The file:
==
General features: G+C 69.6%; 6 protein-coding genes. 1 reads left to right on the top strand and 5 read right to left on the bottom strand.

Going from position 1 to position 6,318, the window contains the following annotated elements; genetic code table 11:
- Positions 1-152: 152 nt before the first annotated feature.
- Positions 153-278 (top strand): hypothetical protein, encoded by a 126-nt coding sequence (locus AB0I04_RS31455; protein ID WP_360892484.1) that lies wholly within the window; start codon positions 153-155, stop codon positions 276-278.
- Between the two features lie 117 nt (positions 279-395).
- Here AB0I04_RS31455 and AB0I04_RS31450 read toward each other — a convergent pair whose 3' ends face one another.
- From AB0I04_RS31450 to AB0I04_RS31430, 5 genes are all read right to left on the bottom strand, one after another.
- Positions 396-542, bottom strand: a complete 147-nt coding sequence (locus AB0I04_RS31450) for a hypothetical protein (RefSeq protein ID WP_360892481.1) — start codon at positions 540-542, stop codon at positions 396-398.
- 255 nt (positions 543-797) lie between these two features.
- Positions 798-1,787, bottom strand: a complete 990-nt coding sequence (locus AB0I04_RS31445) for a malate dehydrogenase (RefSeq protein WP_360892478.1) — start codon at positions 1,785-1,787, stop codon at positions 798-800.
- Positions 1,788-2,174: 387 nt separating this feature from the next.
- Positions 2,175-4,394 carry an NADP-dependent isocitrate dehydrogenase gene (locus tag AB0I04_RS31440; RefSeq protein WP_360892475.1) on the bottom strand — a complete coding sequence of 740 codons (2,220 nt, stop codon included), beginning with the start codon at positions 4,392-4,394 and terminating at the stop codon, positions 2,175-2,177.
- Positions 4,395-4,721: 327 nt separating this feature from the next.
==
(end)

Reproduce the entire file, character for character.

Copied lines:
General features: G+C 69.6%; 6 protein-coding genes. 1 reads left to right on the top strand and 5 read right to left on the bottom strand.

Going from position 1 to position 6,318, the window contains the following annotated elements; genetic code table 11:
- Positions 1-152: 152 nt before the first annotated feature.
- Positions 153-278 (top strand): hypothetical protein, encoded by a 126-nt coding sequence (locus AB0I04_RS31455; protein ID WP_360892484.1) that lies wholly within the window; start codon positions 153-155, stop codon positions 276-278.
- Between the two features lie 117 nt (positions 279-395).
- Here AB0I04_RS31455 and AB0I04_RS31450 read toward each other — a convergent pair whose 3' ends face one another.
- From AB0I04_RS31450 to AB0I04_RS31430, 5 genes are all read right to left on the bottom strand, one after another.
- Positions 396-542, bottom strand: a complete 147-nt coding sequence (locus AB0I04_RS31450) for a hypothetical protein (RefSeq protein ID WP_360892481.1) — start codon at positions 540-542, stop codon at positions 396-398.
- 255 nt (positions 543-797) lie between these two features.
- Positions 798-1,787, bottom strand: a complete 990-nt coding sequence (locus AB0I04_RS31445) for a malate dehydrogenase (RefSeq protein WP_360892478.1) — start codon at positions 1,785-1,787, stop codon at positions 798-800.
- Positions 1,788-2,174: 387 nt separating this feature from the next.
- Positions 2,175-4,394 carry an NADP-dependent isocitrate dehydrogenase gene (locus tag AB0I04_RS31440; RefSeq protein WP_360892475.1) on the bottom strand — a complete coding sequence of 740 codons (2,220 nt, stop codon included), beginning with the start codon at positions 4,392-4,394 and terminating at the stop codon, positions 2,175-2,177.
- Positions 4,395-4,721: 327 nt separating this feature from the next.